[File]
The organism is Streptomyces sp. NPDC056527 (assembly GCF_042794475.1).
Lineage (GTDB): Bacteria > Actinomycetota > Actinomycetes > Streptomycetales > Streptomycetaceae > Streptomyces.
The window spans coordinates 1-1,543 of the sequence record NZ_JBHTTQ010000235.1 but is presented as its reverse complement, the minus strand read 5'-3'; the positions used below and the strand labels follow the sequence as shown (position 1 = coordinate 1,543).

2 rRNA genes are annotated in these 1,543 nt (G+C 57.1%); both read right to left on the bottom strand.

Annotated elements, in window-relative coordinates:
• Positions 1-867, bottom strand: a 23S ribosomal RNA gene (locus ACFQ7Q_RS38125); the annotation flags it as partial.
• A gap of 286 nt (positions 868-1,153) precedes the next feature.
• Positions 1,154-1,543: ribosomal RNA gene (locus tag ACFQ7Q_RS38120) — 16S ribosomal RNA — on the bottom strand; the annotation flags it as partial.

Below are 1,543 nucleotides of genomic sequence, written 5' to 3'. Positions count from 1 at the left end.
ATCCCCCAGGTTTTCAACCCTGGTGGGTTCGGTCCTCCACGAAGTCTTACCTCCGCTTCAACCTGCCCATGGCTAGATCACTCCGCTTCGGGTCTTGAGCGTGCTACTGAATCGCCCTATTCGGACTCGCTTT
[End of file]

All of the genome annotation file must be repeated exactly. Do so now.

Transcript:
The organism is Streptomyces sp. NPDC056527 (assembly GCF_042794475.1).
Lineage (GTDB): Bacteria > Actinomycetota > Actinomycetes > Streptomycetales > Streptomycetaceae > Streptomyces.
The window spans coordinates 1-1,543 of the sequence record NZ_JBHTTQ010000235.1 but is presented as its reverse complement, the minus strand read 5'-3'; the positions used below and the strand labels follow the sequence as shown (position 1 = coordinate 1,543).

2 rRNA genes are annotated in these 1,543 nt (G+C 57.1%); both read right to left on the bottom strand.

Annotated elements, in window-relative coordinates:
• Positions 1-867, bottom strand: a 23S ribosomal RNA gene (locus ACFQ7Q_RS38125); the annotation flags it as partial.
• A gap of 286 nt (positions 868-1,153) precedes the next feature.
• Positions 1,154-1,543: ribosomal RNA gene (locus tag ACFQ7Q_RS38120) — 16S ribosomal RNA — on the bottom strand; the annotation flags it as partial.

Below are 1,543 nucleotides of genomic sequence, written 5' to 3'. Positions count from 1 at the left end.
ATCCCCCAGGTTTTCAACCCTGGTGGGTTCGGTCCTCCACGAAGTCTTACCTCCGCTTCAACCTGCCCATGGCTAGATCACTCCGCTTCGGGTCTTGAGCGTGCTACTGAATCGCCCTATTCGGACTCGCTTT